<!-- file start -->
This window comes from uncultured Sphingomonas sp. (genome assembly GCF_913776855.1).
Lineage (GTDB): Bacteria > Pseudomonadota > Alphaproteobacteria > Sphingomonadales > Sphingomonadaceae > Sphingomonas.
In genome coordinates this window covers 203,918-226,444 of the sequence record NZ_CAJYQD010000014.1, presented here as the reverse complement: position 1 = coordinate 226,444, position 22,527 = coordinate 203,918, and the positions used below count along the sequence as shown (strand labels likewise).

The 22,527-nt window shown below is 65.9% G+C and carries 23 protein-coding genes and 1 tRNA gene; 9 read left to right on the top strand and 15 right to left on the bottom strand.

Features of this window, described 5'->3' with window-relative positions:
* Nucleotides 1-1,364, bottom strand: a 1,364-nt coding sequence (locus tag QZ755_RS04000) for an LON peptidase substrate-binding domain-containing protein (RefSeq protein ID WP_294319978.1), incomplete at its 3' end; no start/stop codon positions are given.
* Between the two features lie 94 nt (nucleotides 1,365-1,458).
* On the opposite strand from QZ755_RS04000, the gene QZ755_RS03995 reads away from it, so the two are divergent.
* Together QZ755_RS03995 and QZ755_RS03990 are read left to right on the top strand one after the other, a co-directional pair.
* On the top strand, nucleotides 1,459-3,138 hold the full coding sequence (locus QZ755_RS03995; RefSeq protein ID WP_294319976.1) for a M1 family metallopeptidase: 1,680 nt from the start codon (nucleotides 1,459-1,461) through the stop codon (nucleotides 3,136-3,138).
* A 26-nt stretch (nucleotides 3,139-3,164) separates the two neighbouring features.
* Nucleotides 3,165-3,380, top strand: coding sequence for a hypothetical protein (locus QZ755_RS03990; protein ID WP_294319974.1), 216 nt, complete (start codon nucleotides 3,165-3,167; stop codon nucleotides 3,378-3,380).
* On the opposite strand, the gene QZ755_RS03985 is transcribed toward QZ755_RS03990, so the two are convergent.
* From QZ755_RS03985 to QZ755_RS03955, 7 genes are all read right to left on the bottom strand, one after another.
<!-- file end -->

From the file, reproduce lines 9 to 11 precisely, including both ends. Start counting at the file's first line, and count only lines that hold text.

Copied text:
* Together QZ755_RS03995 and QZ755_RS03990 are read left to right on the top strand one after the other, a co-directional pair.
* On the top strand, nucleotides 1,459-3,138 hold the full coding sequence (locus QZ755_RS03995; RefSeq protein ID WP_294319976.1) for a M1 family metallopeptidase: 1,680 nt from the start codon (nucleotides 1,459-1,461) through the stop codon (nucleotides 3,136-3,138).
* A 26-nt stretch (nucleotides 3,139-3,164) separates the two neighbouring features.